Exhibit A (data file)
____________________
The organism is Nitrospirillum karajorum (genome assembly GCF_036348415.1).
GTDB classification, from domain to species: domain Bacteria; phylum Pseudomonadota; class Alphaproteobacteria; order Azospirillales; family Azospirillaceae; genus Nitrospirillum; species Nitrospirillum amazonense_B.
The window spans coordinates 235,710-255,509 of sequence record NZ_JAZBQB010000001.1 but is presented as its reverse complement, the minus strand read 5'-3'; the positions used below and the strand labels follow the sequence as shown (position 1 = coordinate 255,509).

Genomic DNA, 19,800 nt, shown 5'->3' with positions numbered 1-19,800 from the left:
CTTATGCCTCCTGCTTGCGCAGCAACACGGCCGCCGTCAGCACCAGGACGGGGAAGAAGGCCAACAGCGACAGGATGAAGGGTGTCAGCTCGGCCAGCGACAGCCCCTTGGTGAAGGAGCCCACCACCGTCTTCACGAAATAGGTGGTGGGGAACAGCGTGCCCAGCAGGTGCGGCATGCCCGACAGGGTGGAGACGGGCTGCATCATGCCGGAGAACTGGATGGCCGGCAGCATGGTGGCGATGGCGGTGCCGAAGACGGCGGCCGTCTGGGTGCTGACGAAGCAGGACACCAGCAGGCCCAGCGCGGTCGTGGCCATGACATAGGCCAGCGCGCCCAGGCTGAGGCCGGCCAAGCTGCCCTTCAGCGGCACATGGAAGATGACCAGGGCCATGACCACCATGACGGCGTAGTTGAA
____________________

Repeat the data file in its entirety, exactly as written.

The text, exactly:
The organism is Nitrospirillum karajorum (genome assembly GCF_036348415.1).
GTDB classification, from domain to species: domain Bacteria; phylum Pseudomonadota; class Alphaproteobacteria; order Azospirillales; family Azospirillaceae; genus Nitrospirillum; species Nitrospirillum amazonense_B.
The window spans coordinates 235,710-255,509 of sequence record NZ_JAZBQB010000001.1 but is presented as its reverse complement, the minus strand read 5'-3'; the positions used below and the strand labels follow the sequence as shown (position 1 = coordinate 255,509).

Genomic DNA, 19,800 nt, shown 5'->3' with positions numbered 1-19,800 from the left:
CTTATGCCTCCTGCTTGCGCAGCAACACGGCCGCCGTCAGCACCAGGACGGGGAAGAAGGCCAACAGCGACAGGATGAAGGGTGTCAGCTCGGCCAGCGACAGCCCCTTGGTGAAGGAGCCCACCACCGTCTTCACGAAATAGGTGGTGGGGAACAGCGTGCCCAGCAGGTGCGGCATGCCCGACAGGGTGGAGACGGGCTGCATCATGCCGGAGAACTGGATGGCCGGCAGCATGGTGGCGATGGCGGTGCCGAAGACGGCGGCCGTCTGGGTGCTGACGAAGCAGGACACCAGCAGGCCCAGCGCGGTCGTGGCCATGACATAGGCCAGCGCGCCCAGGCTGAGGCCGGCCAAGCTGCCCTTCAGCGGCACATGGAAGATGACCAGGGCCATGACCACCATGACGGCGTAGTTGAA